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Eastern Kentucky Floods: A Marathon, Not a Sprint

Eastern Kentucky Floods: A Marathon, Not a Sprint

Long after attention from beyond the region dwindles, the people in eastern Kentucky will still need our help. The devastation from flooding is massive, and it will take a long time to recover. For those wanting to help, the most pressing needs in the short term are emergency funds and often hands willing to pitch in. Concerned citizens can donate through a number of organizations, including the Team Eastern Kentucky Flood Relief Fund, the American Red Cross, the Foundation for Appalachian Kentucky, and Save the Children. For the long term, the impacted people and organizations will need sustained support.

Although the people in the mountains have always lived with flooding, this flood was unlike others, wiping out home after home, building after building, leaving many families with nothing. In an inspiring display, people, institutions, organizations, agencies and resources from throughout the region, the state, and the nation have been mobilized, but this “clean up” is just the first stage.  Soon, many people will be making hard decisions about how to rebuild, whether to stay or go, and what their communities are going to look like in the months and years ahead.

For many of us, the question isn’t whether to help but how.

For those who have it in their hearts to volunteer, there is a strong network of nonprofits in Appalachian Kentucky that know these communities and also know how and where to help. Rather than just showing up in these communities, volunteers should connect with nonprofits already working in them, including Breathitt County Disaster Relief, Hindman Settlement School in Knott County, the Eastern Kentucky Flood Information Center (for Breathitt, Knott, Letcher, and Perry counties), the Foundation for Appalachian Kentucky and the Christian Appalachian Project, among others. Aid is needed in Leslie, Magoffin, Martin, Owsley and Whitley counties as well. Volunteers should come prepared with their own supplies, like gloves and shovels, and should be prepared to not spend the night.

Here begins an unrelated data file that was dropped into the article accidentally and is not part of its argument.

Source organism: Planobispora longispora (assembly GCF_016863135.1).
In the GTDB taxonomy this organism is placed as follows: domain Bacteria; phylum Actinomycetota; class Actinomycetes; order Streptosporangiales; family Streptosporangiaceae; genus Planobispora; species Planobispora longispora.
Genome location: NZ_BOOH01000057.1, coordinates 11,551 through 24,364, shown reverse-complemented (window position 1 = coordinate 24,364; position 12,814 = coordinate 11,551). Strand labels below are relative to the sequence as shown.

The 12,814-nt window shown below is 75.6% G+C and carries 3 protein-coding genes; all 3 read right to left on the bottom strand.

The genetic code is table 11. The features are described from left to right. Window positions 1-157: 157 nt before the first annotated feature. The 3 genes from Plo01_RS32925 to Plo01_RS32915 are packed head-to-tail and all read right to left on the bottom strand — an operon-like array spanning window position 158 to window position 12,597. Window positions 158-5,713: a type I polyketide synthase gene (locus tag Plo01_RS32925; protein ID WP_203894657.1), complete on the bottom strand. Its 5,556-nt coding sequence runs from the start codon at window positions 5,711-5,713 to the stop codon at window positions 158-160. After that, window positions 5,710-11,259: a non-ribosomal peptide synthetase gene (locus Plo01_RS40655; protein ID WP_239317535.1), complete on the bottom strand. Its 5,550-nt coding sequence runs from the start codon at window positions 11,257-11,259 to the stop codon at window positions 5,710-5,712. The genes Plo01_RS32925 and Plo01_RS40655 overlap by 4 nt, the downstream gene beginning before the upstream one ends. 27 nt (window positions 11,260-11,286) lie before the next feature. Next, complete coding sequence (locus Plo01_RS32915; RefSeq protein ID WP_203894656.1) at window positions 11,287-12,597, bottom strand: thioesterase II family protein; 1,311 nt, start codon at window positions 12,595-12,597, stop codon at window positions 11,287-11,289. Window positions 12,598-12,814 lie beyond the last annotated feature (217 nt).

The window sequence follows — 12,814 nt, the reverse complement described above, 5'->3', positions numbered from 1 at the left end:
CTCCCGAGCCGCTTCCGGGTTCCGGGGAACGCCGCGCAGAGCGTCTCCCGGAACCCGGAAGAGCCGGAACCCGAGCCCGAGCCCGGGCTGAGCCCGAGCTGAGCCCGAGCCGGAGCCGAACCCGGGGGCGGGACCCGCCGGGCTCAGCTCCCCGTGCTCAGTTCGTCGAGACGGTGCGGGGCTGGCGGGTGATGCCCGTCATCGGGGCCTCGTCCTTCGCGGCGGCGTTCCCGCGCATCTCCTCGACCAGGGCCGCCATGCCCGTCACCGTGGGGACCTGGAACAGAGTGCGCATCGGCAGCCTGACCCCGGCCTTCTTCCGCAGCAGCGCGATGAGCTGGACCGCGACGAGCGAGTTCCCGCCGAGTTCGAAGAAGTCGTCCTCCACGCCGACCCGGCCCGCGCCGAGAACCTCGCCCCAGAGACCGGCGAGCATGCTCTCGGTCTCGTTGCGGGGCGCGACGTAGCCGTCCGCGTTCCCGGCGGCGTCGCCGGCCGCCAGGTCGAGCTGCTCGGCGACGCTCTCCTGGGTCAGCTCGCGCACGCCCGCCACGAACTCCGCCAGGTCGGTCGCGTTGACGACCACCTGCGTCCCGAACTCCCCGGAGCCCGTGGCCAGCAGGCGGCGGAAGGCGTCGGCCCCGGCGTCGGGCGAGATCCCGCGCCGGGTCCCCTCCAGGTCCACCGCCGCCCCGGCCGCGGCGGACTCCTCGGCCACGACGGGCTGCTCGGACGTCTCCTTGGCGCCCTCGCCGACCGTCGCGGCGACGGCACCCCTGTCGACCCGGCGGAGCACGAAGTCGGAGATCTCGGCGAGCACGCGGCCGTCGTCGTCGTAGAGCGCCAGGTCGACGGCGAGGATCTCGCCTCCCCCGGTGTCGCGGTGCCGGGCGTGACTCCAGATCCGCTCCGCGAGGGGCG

Berea College has deep and abiding connections in the affected counties. A number of Berea students and their families were impacted. We offered those students the opportunity to return early to campus. To their credit, all chose to stay and help their families and neighbors with the recovery process, but now that classes are underway, they are back. Several organizations with which Berea has close connections have also been very seriously impacted, notably Appalshop in Whitesburg, Hindman Settlement School and the Appalachian Artisan Center. Many Bereans have already made their way to these organizations and pitched in to the work of recovery, and we have offered extra vacation days to employees wanting to volunteer. We will also be looking for ways to support these organizations financially. Meanwhile, on campus, the Loyal Jones Appalachian Center, the Center for Excellence in Learning through Service (CELTS) and the Willis D. Weatherford, Jr. Campus Christian Center will be working to organize the efforts of students who would like to provide volunteer service. In addition, we have more than 80 staff members in our Partners for Education unit living and working in Appalachian Kentucky. Many of those employees were directly impacted, and four of these families lost everything. We have set up a special donation fund so that College employees may support these families.

Recovery in eastern Kentucky will be a marathon, not a sprint. In some places, the destruction is nearly total. Understanding that resources will be needed for an extended period of time, the College will be making substantial funds available through the Mountain Association, the Foundation for Appalachian Kentucky, and directly through local governments in the affected counties. These efforts will support families, schools and businesses. The funding, which will total more than $1 million overall, will be drawn from the College’s reserve funds.

Berea College’s mission calls us to recognize the dignity of all people and also to “engage Appalachian communities, families, and students in partnership for mutual learning, growth, and service.” We therefore trust that the spirit of Appalachian generosity would be there for us if the situation were reversed. Let’s all pitch in where we can.